In many ways, the what and the why of Stepping Lightly are the strongest parts of the book; the how is by far the longest section, but it is also the most challenging to articulate. At the outset, Burch emphasizes that his vision of the future is not anti-technology, but many of his ideas challenge conventional economic thinking to such an extent that they need to be more thoroughly fleshed out. Burch devotes only nine pages of his text to addressing the impact of voluntary simplicity on the economy, admitting that he is not an economist. Ultimately, it will be up to the readers of Stepping Lightly to decide precisely how to implement ideas expressed in this book at the grassroots level. And perhaps that is as it should be.

Aristotle confessed at the end of his life in a letter written on the island of Chalcis to Antipater that “[t]he more I am by myself, and alone, the fonder I have become of myths.” Myths contain eternal truths. Perhaps Aristotle had come to appreciate the true meaning of wealth at the end of his life—the Good Life. Mark Burch too has come to the end of a long journey. There is much soul searching in this book, and it does make a sincere attempt to bridge the gap between individual responsibility and collective action. While many of the ideas will be familiar to practitioners of the Environmental Movement—even the term “voluntary simplicity” is coined from Richard Gregg’s article in the Visva-Bharati Quarterly in 1936—Stepping Lightly weaves together so many interrelated strands in such a thought-provoking way that it will appeal to a wide range of readers.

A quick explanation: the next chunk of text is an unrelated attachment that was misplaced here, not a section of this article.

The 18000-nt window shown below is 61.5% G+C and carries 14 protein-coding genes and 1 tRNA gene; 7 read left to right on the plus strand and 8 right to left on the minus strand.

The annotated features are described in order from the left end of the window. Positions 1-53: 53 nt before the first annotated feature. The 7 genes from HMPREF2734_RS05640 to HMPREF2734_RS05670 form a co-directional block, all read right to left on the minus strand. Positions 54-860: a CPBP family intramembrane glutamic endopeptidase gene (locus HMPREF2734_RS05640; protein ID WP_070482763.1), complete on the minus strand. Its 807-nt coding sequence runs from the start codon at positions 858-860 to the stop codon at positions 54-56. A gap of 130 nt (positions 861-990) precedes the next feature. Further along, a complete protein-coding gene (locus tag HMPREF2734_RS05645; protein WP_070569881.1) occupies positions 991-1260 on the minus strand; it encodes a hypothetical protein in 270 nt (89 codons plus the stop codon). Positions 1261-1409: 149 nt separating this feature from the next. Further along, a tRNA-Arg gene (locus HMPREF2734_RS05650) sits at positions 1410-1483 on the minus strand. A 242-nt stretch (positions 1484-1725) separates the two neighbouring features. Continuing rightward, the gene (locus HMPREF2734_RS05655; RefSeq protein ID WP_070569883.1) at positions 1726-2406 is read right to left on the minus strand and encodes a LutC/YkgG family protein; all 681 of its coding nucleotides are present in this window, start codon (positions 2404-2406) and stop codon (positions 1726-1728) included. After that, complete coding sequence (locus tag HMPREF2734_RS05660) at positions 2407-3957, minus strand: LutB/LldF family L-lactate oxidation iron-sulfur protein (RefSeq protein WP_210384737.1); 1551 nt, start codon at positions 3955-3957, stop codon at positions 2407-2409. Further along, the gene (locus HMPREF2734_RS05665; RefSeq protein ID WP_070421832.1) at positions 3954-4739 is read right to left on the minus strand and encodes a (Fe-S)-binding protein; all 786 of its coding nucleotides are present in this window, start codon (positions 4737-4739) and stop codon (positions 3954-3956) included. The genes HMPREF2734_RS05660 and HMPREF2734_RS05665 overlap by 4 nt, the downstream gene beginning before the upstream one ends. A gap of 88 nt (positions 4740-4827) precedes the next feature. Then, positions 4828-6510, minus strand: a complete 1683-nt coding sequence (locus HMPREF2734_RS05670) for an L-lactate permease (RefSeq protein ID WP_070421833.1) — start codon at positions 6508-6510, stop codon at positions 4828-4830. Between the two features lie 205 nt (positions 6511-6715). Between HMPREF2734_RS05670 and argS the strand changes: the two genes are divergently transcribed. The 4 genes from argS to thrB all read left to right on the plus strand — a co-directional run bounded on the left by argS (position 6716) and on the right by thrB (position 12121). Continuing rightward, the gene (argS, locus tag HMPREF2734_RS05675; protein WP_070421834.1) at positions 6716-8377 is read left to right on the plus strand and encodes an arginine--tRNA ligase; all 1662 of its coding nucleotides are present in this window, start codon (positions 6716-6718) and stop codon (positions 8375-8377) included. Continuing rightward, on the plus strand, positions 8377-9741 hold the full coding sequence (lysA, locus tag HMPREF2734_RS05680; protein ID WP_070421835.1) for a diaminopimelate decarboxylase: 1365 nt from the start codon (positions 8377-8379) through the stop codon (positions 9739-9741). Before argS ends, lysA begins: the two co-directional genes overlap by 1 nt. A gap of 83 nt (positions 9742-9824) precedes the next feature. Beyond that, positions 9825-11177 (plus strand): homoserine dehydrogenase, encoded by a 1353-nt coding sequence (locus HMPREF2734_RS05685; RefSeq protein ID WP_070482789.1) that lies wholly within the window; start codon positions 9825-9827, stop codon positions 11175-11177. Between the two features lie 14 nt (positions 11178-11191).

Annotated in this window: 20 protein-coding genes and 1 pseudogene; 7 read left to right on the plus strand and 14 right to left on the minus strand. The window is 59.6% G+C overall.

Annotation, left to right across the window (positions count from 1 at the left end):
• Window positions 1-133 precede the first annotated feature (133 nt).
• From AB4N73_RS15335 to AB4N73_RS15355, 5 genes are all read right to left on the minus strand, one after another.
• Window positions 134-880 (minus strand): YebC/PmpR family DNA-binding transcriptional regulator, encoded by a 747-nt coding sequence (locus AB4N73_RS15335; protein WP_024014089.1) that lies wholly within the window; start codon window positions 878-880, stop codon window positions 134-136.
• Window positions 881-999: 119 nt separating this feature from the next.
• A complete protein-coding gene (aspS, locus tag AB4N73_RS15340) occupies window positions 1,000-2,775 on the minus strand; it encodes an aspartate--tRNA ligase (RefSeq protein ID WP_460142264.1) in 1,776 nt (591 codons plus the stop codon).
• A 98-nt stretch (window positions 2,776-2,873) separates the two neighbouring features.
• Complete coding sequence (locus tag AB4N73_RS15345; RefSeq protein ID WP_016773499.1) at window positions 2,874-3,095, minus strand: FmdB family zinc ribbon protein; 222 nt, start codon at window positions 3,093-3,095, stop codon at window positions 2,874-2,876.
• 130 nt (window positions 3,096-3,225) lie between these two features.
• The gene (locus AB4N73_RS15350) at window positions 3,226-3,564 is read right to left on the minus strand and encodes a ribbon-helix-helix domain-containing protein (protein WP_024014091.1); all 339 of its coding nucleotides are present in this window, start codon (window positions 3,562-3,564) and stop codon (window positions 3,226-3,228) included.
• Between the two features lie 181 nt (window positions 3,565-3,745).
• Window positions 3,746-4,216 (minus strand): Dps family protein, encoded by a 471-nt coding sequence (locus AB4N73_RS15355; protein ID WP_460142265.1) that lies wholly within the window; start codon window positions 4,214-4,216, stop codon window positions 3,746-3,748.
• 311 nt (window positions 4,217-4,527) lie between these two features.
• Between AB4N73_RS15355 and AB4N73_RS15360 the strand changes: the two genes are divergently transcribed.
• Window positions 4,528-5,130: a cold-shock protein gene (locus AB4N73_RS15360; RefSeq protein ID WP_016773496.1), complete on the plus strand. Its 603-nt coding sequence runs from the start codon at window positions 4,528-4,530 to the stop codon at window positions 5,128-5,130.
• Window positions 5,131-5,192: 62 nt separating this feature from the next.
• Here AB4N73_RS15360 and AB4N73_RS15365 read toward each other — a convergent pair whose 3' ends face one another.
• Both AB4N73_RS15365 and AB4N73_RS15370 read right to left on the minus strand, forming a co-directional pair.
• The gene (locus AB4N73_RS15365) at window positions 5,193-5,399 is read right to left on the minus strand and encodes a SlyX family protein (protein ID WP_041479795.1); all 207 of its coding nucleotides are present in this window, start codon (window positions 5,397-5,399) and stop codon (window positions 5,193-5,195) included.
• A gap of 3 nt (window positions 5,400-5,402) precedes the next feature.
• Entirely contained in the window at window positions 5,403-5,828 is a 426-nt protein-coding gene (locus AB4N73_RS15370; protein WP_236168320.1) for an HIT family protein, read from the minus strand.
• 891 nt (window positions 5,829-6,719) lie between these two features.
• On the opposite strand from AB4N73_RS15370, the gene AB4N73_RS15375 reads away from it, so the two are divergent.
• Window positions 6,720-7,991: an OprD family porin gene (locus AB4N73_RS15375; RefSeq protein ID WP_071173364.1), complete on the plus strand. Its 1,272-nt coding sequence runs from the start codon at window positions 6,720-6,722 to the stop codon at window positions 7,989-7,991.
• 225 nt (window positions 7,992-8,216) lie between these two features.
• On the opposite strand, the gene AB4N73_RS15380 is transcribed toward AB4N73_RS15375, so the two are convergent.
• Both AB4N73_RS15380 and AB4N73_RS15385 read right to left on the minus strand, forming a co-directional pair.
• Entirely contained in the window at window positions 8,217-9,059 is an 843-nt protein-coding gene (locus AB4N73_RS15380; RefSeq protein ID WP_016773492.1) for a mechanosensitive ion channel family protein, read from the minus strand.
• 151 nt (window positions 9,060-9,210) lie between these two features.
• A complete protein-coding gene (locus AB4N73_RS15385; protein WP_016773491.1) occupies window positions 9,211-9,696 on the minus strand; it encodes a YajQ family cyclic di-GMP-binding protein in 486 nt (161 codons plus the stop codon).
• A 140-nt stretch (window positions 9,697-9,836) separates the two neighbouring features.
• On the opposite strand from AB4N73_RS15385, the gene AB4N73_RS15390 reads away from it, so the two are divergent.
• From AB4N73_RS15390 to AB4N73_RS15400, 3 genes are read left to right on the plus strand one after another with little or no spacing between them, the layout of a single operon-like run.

Copyright retained by author(s). Used here with permission.


Stepping Lightly – Simplicity For People And The Planet

by Mark A. Burch

Review by Sheila Havard, Coldstream Friends (Quakers), 2015. Accessed at:

Mark Burch was the Quaker Studies lecturer at Canadian Yearly Meeting this year and his topic was simplicity. He is an author, educator and group facilitator who has practised simple living since the 1960s. He is a fellow of the Simplicity Institute. Stepping Lightly is one of five books he has written on voluntary simplicity.

Mark came to Winnipeg Quakers in Winnipeg through simplicity, but it could equally well have happened the other way round. Simplicity can lead to spirituality or vice versa.

This article does not purport to be a review of the book, but highlights some aspects of simplicity.